10 Banned Baby Names from Around the World

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Everyone has that one friend who named their baby something ridiculous (not naming any names here, but yikes), but if you’re like me, you probably just shrug it off. After all, people have the right to name their baby what they’d like (as long as they’re saving an appropriate amount of cash for therapy).

Actually, we would be wrong, my friends, because there are some names that are genuinely off-limits – at least, depending where you are.

Here are 10 that might (or might not) surprise you!

10. Ikea (Australia)

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Australia’s rules on naming boil down to the name not being “obscene or offensive or contrary to the public interest,” nor can they be “established by repute or usage.”

The last bit prohibited an Aussie couple from naming their daughter Ikea (which you also can’t do in Sweden).

9. Messiah (USA)

The States have very lenient naming laws, with only some states legally preventing people from naming their children obscenities or numbers.

However a judge did rule in 2013 that a Tennessee couple couldn’t name their baby “Messiah.”

8. @ (China)

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You can’t name your kid after a computer keyboard symbol, says China, not even if you try to say it’s short for ai-ta (love him) in Chinese.

7. Nutella (France)

A French judge ruled that the name – chosen because they hoped their daughter would be sweet and popular – was “contrary to the child’s interest,” and would “only lead to mockery and disobliging remarks.”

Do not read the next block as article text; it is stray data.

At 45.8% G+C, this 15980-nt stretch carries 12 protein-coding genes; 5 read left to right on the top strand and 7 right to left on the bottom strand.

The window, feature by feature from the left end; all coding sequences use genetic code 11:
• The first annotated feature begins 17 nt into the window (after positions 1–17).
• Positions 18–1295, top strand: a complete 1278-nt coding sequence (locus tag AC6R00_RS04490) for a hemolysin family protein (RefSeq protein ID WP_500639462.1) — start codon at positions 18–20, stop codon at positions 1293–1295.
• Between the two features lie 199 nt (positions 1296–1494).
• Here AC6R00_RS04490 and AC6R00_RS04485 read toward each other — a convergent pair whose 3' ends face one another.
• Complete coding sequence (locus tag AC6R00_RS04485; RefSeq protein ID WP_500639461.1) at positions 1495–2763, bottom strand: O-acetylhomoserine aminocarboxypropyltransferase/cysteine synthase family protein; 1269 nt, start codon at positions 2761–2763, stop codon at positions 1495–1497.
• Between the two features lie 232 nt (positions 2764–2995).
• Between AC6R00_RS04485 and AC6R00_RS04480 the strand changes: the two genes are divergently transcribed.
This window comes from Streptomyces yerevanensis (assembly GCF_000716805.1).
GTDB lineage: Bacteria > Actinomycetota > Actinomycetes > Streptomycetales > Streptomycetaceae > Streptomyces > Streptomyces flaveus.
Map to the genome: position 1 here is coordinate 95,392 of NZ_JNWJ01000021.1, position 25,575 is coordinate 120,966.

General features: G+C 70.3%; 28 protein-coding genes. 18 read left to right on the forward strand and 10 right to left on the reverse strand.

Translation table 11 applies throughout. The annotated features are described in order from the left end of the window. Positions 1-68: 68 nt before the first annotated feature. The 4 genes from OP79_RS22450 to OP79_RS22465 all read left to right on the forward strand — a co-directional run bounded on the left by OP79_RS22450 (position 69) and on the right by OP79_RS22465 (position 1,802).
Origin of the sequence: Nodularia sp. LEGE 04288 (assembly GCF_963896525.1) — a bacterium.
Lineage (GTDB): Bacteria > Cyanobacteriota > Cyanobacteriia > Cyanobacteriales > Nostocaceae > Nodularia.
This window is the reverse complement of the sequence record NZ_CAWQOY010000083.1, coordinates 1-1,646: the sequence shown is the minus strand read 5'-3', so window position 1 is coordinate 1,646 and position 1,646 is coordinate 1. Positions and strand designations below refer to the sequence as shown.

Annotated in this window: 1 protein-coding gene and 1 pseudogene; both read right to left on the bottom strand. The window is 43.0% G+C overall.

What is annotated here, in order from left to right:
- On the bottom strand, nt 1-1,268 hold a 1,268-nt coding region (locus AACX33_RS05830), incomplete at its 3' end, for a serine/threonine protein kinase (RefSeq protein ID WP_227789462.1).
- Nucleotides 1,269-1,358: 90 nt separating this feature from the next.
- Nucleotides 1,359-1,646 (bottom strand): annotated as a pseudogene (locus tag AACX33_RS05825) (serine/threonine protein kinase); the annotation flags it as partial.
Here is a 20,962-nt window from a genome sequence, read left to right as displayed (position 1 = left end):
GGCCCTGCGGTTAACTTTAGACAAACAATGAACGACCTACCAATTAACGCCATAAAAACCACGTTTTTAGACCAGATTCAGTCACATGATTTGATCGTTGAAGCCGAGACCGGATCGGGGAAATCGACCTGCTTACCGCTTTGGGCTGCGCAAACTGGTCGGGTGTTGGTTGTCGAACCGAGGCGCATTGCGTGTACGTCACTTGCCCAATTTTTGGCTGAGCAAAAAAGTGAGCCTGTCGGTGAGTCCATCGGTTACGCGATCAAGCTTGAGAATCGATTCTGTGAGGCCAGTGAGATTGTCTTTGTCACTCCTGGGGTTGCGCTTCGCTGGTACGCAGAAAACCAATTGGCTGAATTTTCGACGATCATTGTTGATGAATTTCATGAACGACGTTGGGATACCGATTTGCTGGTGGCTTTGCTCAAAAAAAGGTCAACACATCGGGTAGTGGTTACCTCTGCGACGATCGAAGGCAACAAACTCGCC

She’s called Ella instead, at the insistence of the court.

6. . (New Zealand)

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Yeah. That’s a period. That’s it.

Apparently, that is technically called “Full Stop.”

Still… no way, no how in New Zealand.

5. Robocop (Mexico)

Sonora, a northwestern states, keeps a long and ever-changing list of forbidden names in the hopes that their diligence might “protect children from being bullied because of their name.”

And because the names on the list come straight from recent registries of newborns, we can assume some poor kiddo out there is running around named after a fictional cyborg police officer.


4. Monkey (Denmark)

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Denmark has a list of 7000 approved baby names, and if you want to choose something that’s not on it, you’re required to seek approval before naming your kiddo.

Sadly for the Danish parents, Monkey doesn’t make the cut.

3. Talula Does The Hula From Hawaii (New Zealand)

I have to agree with the judge who, in 2008, ruled the ridiculous name was basically child abuse and removed the girl from her parents’ custody. At 9, she was going by an initial at school to avoid teasing.

2. Sarah (Morocco)

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In Morocco, names must reflect the national identity, and Sarah with an ‘H’ is the Hebrew spelling of the name.

You can choose Sara, the Arabic spelling, no problem.

1. Cyanide (England)

The judge who ruled that the name was out of bounds noted that in England, the court would only step in “in only the most extreme circumstances.”

It sounds like a name for one of James Bonds’ girls

Weird, right?

I guess if you wanted to live by yourself on a homestead or in the Canadian tundra or somewhere you could do what you’d like – but I say, just choose a better name.